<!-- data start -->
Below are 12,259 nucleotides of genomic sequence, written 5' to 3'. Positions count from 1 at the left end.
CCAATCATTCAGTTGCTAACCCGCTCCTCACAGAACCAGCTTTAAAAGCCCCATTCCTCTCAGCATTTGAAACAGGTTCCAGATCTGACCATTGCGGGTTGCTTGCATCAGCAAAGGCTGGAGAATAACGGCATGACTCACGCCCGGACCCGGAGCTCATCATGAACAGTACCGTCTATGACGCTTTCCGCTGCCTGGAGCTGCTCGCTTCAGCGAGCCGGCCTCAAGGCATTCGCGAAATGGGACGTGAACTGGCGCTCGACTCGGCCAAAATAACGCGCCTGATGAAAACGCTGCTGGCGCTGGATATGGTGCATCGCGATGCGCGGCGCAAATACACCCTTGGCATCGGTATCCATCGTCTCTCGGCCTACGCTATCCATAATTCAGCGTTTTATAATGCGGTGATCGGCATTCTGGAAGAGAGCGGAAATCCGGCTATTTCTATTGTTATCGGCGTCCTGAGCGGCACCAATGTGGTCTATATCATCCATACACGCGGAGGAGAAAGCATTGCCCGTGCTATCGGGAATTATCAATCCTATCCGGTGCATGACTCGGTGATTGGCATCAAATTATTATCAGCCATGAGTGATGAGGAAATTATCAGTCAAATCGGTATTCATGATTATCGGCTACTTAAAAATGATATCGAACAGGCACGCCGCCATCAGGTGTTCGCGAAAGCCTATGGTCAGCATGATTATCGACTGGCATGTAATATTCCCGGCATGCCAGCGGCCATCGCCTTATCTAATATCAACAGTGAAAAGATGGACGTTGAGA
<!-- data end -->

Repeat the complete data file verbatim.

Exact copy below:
Below are 12,259 nucleotides of genomic sequence, written 5' to 3'. Positions count from 1 at the left end.
CCAATCATTCAGTTGCTAACCCGCTCCTCACAGAACCAGCTTTAAAAGCCCCATTCCTCTCAGCATTTGAAACAGGTTCCAGATCTGACCATTGCGGGTTGCTTGCATCAGCAAAGGCTGGAGAATAACGGCATGACTCACGCCCGGACCCGGAGCTCATCATGAACAGTACCGTCTATGACGCTTTCCGCTGCCTGGAGCTGCTCGCTTCAGCGAGCCGGCCTCAAGGCATTCGCGAAATGGGACGTGAACTGGCGCTCGACTCGGCCAAAATAACGCGCCTGATGAAAACGCTGCTGGCGCTGGATATGGTGCATCGCGATGCGCGGCGCAAATACACCCTTGGCATCGGTATCCATCGTCTCTCGGCCTACGCTATCCATAATTCAGCGTTTTATAATGCGGTGATCGGCATTCTGGAAGAGAGCGGAAATCCGGCTATTTCTATTGTTATCGGCGTCCTGAGCGGCACCAATGTGGTCTATATCATCCATACACGCGGAGGAGAAAGCATTGCCCGTGCTATCGGGAATTATCAATCCTATCCGGTGCATGACTCGGTGATTGGCATCAAATTATTATCAGCCATGAGTGATGAGGAAATTATCAGTCAAATCGGTATTCATGATTATCGGCTACTTAAAAATGATATCGAACAGGCACGCCGCCATCAGGTGTTCGCGAAAGCCTATGGTCAGCATGATTATCGACTGGCATGTAATATTCCCGGCATGCCAGCGGCCATCGCCTTATCTAATATCAACAGTGAAAAGATGGACGTTGAGA